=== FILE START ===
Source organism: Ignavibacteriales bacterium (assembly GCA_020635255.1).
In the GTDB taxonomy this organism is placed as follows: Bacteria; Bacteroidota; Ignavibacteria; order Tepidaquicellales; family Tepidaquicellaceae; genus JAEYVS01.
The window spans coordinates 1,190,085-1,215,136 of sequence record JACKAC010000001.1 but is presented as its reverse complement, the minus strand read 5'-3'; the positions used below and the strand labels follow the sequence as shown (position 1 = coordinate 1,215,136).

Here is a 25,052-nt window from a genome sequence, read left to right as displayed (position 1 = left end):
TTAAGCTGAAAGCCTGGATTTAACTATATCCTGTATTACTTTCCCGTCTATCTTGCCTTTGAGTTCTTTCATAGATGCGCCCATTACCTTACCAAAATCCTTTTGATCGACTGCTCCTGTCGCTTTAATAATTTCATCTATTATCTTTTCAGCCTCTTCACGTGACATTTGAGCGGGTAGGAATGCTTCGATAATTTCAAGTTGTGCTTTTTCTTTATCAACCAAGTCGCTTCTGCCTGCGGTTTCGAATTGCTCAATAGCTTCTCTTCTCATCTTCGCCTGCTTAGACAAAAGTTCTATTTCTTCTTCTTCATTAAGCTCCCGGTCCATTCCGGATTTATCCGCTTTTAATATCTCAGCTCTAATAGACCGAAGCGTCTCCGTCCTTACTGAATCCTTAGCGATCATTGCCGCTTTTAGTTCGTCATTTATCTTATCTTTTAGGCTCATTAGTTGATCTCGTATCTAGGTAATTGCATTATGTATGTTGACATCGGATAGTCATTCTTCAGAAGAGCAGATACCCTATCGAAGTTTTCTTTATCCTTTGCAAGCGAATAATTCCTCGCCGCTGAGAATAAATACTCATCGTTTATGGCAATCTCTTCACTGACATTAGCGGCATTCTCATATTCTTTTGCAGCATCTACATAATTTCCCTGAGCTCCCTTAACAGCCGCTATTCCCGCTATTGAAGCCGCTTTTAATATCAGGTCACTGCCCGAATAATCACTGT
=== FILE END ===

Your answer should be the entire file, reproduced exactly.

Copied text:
Source organism: Ignavibacteriales bacterium (assembly GCA_020635255.1).
In the GTDB taxonomy this organism is placed as follows: Bacteria; Bacteroidota; Ignavibacteria; order Tepidaquicellales; family Tepidaquicellaceae; genus JAEYVS01.
The window spans coordinates 1,190,085-1,215,136 of sequence record JACKAC010000001.1 but is presented as its reverse complement, the minus strand read 5'-3'; the positions used below and the strand labels follow the sequence as shown (position 1 = coordinate 1,215,136).

Here is a 25,052-nt window from a genome sequence, read left to right as displayed (position 1 = left end):
TTAAGCTGAAAGCCTGGATTTAACTATATCCTGTATTACTTTCCCGTCTATCTTGCCTTTGAGTTCTTTCATAGATGCGCCCATTACCTTACCAAAATCCTTTTGATCGACTGCTCCTGTCGCTTTAATAATTTCATCTATTATCTTTTCAGCCTCTTCACGTGACATTTGAGCGGGTAGGAATGCTTCGATAATTTCAAGTTGTGCTTTTTCTTTATCAACCAAGTCGCTTCTGCCTGCGGTTTCGAATTGCTCAATAGCTTCTCTTCTCATCTTCGCCTGCTTAGACAAAAGTTCTATTTCTTCTTCTTCATTAAGCTCCCGGTCCATTCCGGATTTATCCGCTTTTAATATCTCAGCTCTAATAGACCGAAGCGTCTCCGTCCTTACTGAATCCTTAGCGATCATTGCCGCTTTTAGTTCGTCATTTATCTTATCTTTTAGGCTCATTAGTTGATCTCGTATCTAGGTAATTGCATTATGTATGTTGACATCGGATAGTCATTCTTCAGAAGAGCAGATACCCTATCGAAGTTTTCTTTATCCTTTGCAAGCGAATAATTCCTCGCCGCTGAGAATAAATACTCATCGTTTATGGCAATCTCTTCACTGACATTAGCGGCATTCTCATATTCTTTTGCAGCATCTACATAATTTCCCTGAGCTCCCTTAACAGCCGCTATTCCCGCTATTGAAGCCGCTTTTAATATCAGGTCACTGCCCGAATAATCACTGT